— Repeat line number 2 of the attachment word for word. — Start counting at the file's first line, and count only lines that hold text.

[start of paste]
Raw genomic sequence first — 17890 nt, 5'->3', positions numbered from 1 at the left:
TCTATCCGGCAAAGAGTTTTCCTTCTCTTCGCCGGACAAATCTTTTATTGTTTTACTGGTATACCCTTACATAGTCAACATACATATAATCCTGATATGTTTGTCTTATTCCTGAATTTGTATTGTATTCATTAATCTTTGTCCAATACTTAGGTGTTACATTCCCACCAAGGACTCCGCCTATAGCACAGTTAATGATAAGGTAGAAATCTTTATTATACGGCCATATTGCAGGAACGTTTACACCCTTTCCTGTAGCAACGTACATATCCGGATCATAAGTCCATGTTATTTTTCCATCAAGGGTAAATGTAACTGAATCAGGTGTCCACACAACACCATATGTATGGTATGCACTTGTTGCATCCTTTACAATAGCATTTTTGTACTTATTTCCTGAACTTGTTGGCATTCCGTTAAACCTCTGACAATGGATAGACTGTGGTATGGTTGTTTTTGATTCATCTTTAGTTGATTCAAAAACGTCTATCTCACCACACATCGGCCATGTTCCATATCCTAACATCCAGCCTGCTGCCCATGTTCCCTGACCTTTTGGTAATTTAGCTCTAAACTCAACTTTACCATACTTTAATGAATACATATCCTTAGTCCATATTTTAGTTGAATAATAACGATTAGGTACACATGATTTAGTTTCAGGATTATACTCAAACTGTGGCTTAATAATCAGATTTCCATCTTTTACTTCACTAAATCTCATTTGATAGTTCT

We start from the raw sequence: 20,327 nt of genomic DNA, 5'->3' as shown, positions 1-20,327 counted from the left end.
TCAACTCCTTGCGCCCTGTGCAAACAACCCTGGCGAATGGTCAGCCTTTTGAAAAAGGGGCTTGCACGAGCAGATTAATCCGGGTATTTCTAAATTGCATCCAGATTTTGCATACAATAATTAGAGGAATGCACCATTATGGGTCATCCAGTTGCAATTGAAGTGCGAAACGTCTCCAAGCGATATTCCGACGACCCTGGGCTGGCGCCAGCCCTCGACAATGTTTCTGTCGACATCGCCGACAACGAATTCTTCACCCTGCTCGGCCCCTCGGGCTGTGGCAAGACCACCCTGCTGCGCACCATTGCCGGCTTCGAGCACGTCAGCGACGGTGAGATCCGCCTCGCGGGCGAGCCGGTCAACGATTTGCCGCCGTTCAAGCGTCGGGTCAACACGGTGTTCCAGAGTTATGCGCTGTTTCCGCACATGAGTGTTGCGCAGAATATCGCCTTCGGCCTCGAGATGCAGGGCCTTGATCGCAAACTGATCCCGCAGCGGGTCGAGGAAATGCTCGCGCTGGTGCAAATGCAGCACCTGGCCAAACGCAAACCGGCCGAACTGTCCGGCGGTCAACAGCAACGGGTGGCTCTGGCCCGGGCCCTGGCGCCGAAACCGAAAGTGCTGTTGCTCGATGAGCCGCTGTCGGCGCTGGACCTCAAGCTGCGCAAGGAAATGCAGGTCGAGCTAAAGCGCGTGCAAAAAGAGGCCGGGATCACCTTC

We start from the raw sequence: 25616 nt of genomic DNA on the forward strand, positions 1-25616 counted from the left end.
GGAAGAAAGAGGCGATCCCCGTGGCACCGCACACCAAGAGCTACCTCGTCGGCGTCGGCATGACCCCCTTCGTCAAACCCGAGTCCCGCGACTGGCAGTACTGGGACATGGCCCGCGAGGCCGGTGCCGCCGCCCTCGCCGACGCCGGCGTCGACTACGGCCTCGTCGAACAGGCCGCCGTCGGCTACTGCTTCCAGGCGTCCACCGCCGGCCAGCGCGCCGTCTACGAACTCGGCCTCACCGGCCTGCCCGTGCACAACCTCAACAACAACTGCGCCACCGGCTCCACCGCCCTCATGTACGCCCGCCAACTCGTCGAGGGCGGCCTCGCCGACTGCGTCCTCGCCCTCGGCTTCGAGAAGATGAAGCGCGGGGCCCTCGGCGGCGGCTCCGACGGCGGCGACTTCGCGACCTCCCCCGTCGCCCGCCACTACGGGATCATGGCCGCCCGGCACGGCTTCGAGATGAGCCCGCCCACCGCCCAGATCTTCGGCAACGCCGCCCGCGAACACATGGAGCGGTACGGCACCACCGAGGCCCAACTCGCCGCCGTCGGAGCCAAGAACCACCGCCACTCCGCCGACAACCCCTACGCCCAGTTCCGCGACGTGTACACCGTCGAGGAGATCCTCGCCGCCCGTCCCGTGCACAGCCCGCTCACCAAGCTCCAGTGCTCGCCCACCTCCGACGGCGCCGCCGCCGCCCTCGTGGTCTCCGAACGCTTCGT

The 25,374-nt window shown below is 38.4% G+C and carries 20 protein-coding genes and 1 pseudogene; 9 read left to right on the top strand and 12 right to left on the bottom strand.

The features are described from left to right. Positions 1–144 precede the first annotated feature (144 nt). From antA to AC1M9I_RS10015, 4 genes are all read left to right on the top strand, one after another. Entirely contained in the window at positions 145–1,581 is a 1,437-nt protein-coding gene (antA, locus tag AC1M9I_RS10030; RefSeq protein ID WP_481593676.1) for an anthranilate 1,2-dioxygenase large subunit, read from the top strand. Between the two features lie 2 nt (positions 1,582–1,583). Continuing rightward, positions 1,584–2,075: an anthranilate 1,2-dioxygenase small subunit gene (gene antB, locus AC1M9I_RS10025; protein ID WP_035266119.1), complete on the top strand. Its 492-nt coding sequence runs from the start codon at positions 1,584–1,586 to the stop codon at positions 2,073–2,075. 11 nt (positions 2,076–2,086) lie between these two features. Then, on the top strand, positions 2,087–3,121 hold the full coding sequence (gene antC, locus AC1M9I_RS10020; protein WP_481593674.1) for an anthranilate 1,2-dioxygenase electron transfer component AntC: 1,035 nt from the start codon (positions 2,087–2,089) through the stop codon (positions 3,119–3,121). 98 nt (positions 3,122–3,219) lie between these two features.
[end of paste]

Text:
TCTATCCGGCAAAGAGTTTTCCTTCTCTTCGCCGGACAAATCTTTTATTGTTTTACTGGTATACCCTTACATAGTCAACATACATATAATCCTGATATGTTTGTCTTATTCCTGAATTTGTATTGTATTCATTAATCTTTGTCCAATACTTAGGTGTTACATTCCCACCAAGGACTCCGCCTATAGCACAGTTAATGATAAGGTAGAAATCTTTATTATACGGCCATATTGCAGGAACGTTTACACCCTTTCCTGTAGCAACGTACATATCCGGATCATAAGTCCATGTTATTTTTCCATCAAGGGTAAATGTAACTGAATCAGGTGTCCACACAACACCATATGTATGGTATGCACTTGTTGCATCCTTTACAATAGCATTTTTGTACTTATTTCCTGAACTTGTTGGCATTCCGTTAAACCTCTGACAATGGATAGACTGTGGTATGGTTGTTTTTGATTCATCTTTAGTTGATTCAAAAACGTCTATCTCACCACACATCGGCCATGTTCCATATCCTAACATCCAGCCTGCTGCCCATGTTCCCTGACCTTTTGGTAATTTAGCTCTAAACTCAACTTTACCATACTTTAATGAATACATATCCTTAGTCCATATTTTAGTTGAATAATAACGATTAGGTACACATGATTTAGTTTCAGGATTATACTCAAACTGTGGCTTAATAATCAGATTTCCATCTTTTACTTCACTAAATCTCATTTGATAGTTCT